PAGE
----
Japanese Story

Japanese Story

1.5 out of 51.5 out of 51.5 out of 51.5 out of 5 1.5

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Guess who’s coming to dinner? In Sue Brooks’s dead-serious Japanese Story, a white Australian geologist gets to teach a stuffy Japanese businessman how to use a fork and knife and tell the difference between desert and dessert. When the polite but misogynistic Hiromitsu (Gotaro Tsunashima) asks (no, demands!) the finger-licking progressive Sandy (an excellent Toni Collette) to take him Gerrymandering into the Australian Outback, the geologist’s truck sparks an interracial shag. But Australia and Japan come together in more ways than one—on cue, Elizabeth Drake’s happy-go-lucky score (think My So-Called Life meets Perfect Strangers) swaps the didgeridoo for the Asian horns. Not only is everyone lost in translation, the filmmakers ridiculously play Sandy and Hiromitsu’s culture clash for world-weary gravitas. “In Japan, we have many people,” says Hiromitsu to an obviously annoyed Sandy (mind you, this is before the shag), studying the vastness of the Outback before the film’s mise-en-scène takes a turn for the grimly Japanese (Brooks’s direction is a bogus put-on). Well meaning? I suppose. Japanese Story is essentially a sheltered Australian housewife’s contribution to world affairs, and as such should appeal to those who prefer their love stories tepid or anyone who’s never actually seen an Asian person in their life. Excuse me while I return to the 21st century.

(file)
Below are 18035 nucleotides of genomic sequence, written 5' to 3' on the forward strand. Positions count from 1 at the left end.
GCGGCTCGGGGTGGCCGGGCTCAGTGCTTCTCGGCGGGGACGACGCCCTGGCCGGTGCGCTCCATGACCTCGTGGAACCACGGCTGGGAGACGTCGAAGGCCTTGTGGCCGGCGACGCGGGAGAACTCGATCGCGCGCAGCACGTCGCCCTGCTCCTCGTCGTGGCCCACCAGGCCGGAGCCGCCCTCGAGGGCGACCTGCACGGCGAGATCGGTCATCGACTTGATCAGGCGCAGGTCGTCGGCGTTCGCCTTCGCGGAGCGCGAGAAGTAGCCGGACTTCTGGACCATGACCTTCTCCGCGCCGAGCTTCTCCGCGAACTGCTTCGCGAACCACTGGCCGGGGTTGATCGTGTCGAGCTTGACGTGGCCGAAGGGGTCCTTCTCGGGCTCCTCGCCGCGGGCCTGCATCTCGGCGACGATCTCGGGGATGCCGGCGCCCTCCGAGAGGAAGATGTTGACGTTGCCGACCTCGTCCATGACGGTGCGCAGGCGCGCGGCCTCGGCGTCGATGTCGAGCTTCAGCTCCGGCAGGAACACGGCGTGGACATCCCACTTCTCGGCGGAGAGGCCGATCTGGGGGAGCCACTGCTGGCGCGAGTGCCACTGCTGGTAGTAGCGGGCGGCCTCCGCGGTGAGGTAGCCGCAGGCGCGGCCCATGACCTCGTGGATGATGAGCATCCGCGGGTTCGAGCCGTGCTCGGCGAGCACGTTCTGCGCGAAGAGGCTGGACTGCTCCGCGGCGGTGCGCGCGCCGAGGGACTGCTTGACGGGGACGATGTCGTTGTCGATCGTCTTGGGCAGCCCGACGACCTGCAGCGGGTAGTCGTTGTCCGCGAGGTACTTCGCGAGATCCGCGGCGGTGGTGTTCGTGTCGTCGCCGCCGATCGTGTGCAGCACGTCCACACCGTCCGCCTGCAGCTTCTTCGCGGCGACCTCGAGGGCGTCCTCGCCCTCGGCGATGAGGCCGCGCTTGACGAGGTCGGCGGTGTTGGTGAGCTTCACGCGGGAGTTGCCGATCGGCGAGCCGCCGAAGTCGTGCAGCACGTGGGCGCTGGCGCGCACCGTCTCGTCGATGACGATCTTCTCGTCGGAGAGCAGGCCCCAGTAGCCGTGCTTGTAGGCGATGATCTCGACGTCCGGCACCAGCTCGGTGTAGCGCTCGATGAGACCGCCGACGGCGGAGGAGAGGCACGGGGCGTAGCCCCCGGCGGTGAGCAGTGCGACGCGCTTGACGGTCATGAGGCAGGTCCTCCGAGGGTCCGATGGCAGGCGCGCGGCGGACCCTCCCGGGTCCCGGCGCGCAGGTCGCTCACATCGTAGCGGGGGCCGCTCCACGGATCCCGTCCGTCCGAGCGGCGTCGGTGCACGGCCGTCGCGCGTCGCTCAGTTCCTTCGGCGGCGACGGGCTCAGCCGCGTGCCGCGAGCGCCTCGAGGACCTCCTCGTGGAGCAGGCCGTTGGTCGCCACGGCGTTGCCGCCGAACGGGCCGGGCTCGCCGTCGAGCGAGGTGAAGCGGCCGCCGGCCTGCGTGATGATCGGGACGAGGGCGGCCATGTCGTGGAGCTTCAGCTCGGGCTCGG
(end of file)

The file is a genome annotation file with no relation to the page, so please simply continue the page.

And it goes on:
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Distributor
Samuel Goldwyn Films
Runtime
100 min
Rating
R
Year
2003
Director
Sue Brooks
Screenwriter
Alison Tilson
Cast
Toni Collette, Gotaro Tsunashima, Matthew Dyktynski, Lynette Curran, Kate Atkinson, John Howard, Bill Young, Reg Evans